Diana Yates | University of Illinois
Funding of Collaborative Research Center developing nanomaterials for cancer immunotherapy extended
28.06.2017 | Johannes Gutenberg-Universität Mainz
Zeolite catalysts pave the road to decentral chemical processes Confined space increases reactivity
28.06.2017 | Technische Universität München
An international team of scientists has proposed a new multi-disciplinary approach in which an array of new technologies will allow us to map biodiversity and the risks that wildlife is facing at the scale of whole landscapes. The findings are published in Nature Ecology and Evolution. This international research is led by the Kunming Institute of Zoology from China, University of East Anglia, University of Leicester and the Leibniz Institute for Zoo and Wildlife Research.
Using a combination of satellite and ground data, the team proposes that it is now possible to map biodiversity with an accuracy that has not been previously...
Heatwaves in the Arctic, longer periods of vegetation in Europe, severe floods in West Africa – starting in 2021, scientists want to explore the emissions of the greenhouse gas methane with the German-French satellite MERLIN. This is made possible by a new robust laser system of the Fraunhofer Institute for Laser Technology ILT in Aachen, which achieves unprecedented measurement accuracy.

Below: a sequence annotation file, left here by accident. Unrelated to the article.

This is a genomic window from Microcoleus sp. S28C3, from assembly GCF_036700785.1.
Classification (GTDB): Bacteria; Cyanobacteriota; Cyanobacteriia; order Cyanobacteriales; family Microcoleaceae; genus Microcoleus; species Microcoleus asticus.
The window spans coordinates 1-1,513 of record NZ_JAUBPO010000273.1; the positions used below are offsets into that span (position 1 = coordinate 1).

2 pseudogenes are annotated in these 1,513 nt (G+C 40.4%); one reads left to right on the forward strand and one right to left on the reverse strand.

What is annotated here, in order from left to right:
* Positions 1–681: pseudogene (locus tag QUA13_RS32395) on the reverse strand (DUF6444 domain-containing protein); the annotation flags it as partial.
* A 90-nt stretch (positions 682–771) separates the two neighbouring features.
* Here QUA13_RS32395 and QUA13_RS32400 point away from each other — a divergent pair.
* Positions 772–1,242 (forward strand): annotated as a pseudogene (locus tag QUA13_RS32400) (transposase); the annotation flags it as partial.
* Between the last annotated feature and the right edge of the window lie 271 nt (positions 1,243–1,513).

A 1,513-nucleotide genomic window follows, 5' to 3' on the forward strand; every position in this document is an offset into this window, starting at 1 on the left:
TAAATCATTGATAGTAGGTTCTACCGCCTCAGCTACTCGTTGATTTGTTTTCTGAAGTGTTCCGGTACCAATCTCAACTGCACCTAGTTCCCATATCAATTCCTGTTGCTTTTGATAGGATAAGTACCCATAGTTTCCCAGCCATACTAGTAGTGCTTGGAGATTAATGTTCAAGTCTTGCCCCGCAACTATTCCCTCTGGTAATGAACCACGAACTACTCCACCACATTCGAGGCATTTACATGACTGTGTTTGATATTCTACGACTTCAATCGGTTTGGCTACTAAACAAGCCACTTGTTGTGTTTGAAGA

Methane is primarily the result of the decomposition of organic matter. The gas has a 25 times greater warming potential than carbon dioxide, but is not as...
Hydrogen is regarded as the energy source of the future: It is produced with solar power and can be used to generate heat and electricity in fuel cells. Empa researchers have now succeeded in decoding the movement of hydrogen ions in crystals – a key step towards more efficient energy conversion in the hydrogen industry of tomorrow.
As charge carriers, electrons and ions play the leading role in electrochemical energy storage devices and converters such as batteries and fuel cells. Proton...
Scientists from the Excellence Cluster Universe at the Ludwig-Maximilians-Universität Munich have establised "Cosmowebportal", a unique data centre for cosmological simulations located at the Leibniz Supercomputing Centre (LRZ) of the Bavarian Academy of Sciences. The complete results of a series of large hydrodynamical cosmological simulations are available, with data volumes typically exceeding several hundred terabytes. Scientists worldwide can interactively explore these complex simulations via a web interface and directly access the results.
With current telescopes, scientists can observe our Universe’s galaxies and galaxy clusters and their distribution along an invisible cosmic web. From the...
Temperature measurements possible even on the smallest scale / Molecular ruby for use in material sciences, biology, and medicine
Chemists at Johannes Gutenberg University Mainz (JGU) in cooperation with researchers of the German Federal Institute for Materials Research and Testing (BAM)...
19.06.2017 | Event News
13.06.2017 | Event News
13.06.2017 | Event News
28.06.2017 | Power and Electrical Engineering
28.06.2017 | Life Sciences
28.06.2017 | Awards Funding